In 1990 a case report was published in which it was alleged that the use of a particular endotracheal tube had led to tracheal damage, requiring the child to have a tracheostomy and a tracheal reconstruction. This paper was from a specialist surgical unit, and a letter was subsequently received from the paediatricians who had cared for the baby at the referring hospital before and after the transfer to the surgical unit. They pointed out that the baby had never needed a tracheostomy, and that in fact the child had had dysmorphic features with an abnormal upper airway, which may have accounted for the problems that occurred subsequently. This letter was shown to the authors of the case report, who replied; both letters were published in the journal. The reply was an extraordinary brush-off, which said that misuse of this particular tube could lead to tracheal stenosis, and that whether the child was dysmorphic or whether he did not eventually require a tracheostomy was irrelevant, adding “we believe that the child was fortunate not to need tracheostomy. ” This issue was resurrected because over nine years after the original publication one of the authors of the critical letter offered the journal a filler article, using this story as a lesson about the possible unreliability of conclusions from single case reports. The writer of the filler article did not give a reference to the paper or the journal, but since he seemed to be suggesting misleading and inaccurate publication, he was asked for the reference and it turned out that the journal was responsible. It is clear that the case report published was grossly inaccurate and misleading, and it is very surprising that the journal allowed the authors of it to get away with such an offhand reply. At the very least the journal would now have made the authors of the original paper publish a correction, with an apology from them, or that perhaps more probably the journal would have made them withdraw the paper, saying that the report was inaccurate and the conclusions could not be relied on. Is it worth doing anything about this now? The main conclusion is that the journal’s standards about what is acceptable in publications and in errors in publications have markedly changed over the past nine years. But should the journal now acknowledge errors made long ago, and if so how long ago?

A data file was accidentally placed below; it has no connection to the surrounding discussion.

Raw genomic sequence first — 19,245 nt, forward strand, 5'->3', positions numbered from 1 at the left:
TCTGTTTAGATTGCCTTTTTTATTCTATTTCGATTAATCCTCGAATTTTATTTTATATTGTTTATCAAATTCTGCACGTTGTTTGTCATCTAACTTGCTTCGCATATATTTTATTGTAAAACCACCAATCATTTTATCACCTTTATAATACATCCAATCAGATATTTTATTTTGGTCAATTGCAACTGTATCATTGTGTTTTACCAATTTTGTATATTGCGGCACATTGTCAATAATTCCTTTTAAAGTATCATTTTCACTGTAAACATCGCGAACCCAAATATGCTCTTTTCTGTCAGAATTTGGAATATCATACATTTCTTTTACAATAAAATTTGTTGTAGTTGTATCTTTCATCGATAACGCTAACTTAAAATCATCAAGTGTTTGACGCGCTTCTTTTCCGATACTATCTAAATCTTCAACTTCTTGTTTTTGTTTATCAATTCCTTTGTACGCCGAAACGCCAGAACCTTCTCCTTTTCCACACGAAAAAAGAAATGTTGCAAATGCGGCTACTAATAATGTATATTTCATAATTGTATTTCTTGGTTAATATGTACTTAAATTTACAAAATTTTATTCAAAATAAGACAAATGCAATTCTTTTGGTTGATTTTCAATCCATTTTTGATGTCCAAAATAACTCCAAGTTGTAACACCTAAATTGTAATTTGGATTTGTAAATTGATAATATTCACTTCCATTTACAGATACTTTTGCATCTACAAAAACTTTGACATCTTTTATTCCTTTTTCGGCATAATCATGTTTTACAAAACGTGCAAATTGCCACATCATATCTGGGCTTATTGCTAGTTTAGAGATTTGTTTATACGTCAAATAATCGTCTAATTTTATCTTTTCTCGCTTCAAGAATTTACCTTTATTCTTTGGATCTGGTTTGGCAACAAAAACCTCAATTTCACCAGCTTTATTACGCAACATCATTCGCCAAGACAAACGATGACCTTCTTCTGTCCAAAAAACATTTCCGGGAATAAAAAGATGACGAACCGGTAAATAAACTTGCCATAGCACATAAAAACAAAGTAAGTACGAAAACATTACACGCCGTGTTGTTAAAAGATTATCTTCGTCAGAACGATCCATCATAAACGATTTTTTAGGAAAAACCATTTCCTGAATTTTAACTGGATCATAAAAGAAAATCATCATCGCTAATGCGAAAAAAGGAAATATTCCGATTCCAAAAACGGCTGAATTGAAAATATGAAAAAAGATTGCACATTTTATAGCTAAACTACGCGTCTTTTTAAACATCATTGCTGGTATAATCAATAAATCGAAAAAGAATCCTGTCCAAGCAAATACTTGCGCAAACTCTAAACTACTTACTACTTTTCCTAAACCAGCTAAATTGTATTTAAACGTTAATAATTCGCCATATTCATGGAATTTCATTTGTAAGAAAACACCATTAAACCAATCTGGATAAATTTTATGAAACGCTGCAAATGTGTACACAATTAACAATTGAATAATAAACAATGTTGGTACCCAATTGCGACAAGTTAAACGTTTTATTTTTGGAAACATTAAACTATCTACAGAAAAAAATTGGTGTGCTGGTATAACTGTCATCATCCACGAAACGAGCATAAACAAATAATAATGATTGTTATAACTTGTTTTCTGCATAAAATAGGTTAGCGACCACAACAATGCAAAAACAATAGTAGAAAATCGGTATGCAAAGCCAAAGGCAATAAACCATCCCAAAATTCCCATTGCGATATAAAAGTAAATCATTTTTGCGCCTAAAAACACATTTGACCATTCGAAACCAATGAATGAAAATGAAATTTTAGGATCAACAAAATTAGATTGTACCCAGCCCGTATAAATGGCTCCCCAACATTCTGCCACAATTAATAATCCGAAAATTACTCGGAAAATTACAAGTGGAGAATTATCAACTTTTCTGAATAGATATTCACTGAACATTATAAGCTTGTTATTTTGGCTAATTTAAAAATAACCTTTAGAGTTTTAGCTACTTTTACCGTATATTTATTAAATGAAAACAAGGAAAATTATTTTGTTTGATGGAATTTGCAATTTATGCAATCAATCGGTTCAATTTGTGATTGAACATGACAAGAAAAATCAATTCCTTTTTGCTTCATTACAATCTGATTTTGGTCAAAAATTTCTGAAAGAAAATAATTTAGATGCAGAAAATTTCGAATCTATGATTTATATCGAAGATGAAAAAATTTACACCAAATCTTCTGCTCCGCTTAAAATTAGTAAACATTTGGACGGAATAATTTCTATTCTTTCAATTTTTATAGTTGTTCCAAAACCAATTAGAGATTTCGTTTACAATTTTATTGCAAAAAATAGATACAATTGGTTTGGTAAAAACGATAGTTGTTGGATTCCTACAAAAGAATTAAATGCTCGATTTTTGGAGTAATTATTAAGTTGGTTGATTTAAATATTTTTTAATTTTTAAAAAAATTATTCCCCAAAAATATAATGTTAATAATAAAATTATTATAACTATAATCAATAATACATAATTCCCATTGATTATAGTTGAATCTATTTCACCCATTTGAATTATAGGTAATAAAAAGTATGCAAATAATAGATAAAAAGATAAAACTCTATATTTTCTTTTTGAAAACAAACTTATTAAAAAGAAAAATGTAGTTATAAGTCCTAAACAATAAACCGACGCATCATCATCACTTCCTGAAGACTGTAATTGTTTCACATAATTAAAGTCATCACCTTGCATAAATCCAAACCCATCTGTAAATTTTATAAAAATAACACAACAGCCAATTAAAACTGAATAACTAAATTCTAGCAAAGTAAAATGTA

_ There are three main issues: the continuing possibility of harm, pollution of the scientific literature, and results that had been obtained through scientific fraud. _ There should be no time limit on retractions, but editors cannot be expected to retract all obsolete work. _ An editorial on “lessons in retraction” could be written, airing concerns that had come to light recently, to which the authors could be invited to respond, and asking the question “how far back do we go?”
The journal decided not to retract the article, and the editorial is still pending.